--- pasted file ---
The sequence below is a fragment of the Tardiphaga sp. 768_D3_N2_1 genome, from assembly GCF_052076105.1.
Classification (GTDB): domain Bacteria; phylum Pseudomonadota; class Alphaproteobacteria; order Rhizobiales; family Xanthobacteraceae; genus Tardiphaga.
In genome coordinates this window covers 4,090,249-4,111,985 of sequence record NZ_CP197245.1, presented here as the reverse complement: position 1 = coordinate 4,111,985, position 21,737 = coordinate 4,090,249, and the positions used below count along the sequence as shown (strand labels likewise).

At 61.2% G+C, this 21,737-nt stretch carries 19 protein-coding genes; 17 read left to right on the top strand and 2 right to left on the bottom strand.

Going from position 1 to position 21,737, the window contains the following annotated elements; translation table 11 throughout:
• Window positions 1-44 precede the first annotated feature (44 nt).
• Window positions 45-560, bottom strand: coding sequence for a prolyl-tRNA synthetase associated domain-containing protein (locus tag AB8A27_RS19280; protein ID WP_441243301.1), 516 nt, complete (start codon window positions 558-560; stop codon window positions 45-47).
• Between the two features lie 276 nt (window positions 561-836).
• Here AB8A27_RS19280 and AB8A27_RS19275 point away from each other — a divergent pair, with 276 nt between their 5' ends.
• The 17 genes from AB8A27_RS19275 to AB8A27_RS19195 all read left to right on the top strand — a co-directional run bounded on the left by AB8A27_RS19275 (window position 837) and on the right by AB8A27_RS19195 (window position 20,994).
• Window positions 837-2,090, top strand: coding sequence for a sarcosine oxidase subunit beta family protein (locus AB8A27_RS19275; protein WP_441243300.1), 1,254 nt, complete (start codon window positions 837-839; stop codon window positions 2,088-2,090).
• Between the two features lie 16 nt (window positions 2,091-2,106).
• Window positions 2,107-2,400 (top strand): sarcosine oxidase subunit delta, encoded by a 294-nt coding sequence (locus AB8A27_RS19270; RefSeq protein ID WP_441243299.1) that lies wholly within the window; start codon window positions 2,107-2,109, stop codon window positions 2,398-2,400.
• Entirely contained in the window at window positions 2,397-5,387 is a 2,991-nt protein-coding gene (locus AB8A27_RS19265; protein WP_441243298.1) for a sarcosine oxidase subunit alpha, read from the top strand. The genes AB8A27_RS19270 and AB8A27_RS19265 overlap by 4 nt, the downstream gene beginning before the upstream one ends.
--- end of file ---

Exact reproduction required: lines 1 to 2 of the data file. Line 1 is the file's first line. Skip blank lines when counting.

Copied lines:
The sequence below is a fragment of the Tardiphaga sp. 768_D3_N2_1 genome, from assembly GCF_052076105.1.
Classification (GTDB): domain Bacteria; phylum Pseudomonadota; class Alphaproteobacteria; order Rhizobiales; family Xanthobacteraceae; genus Tardiphaga.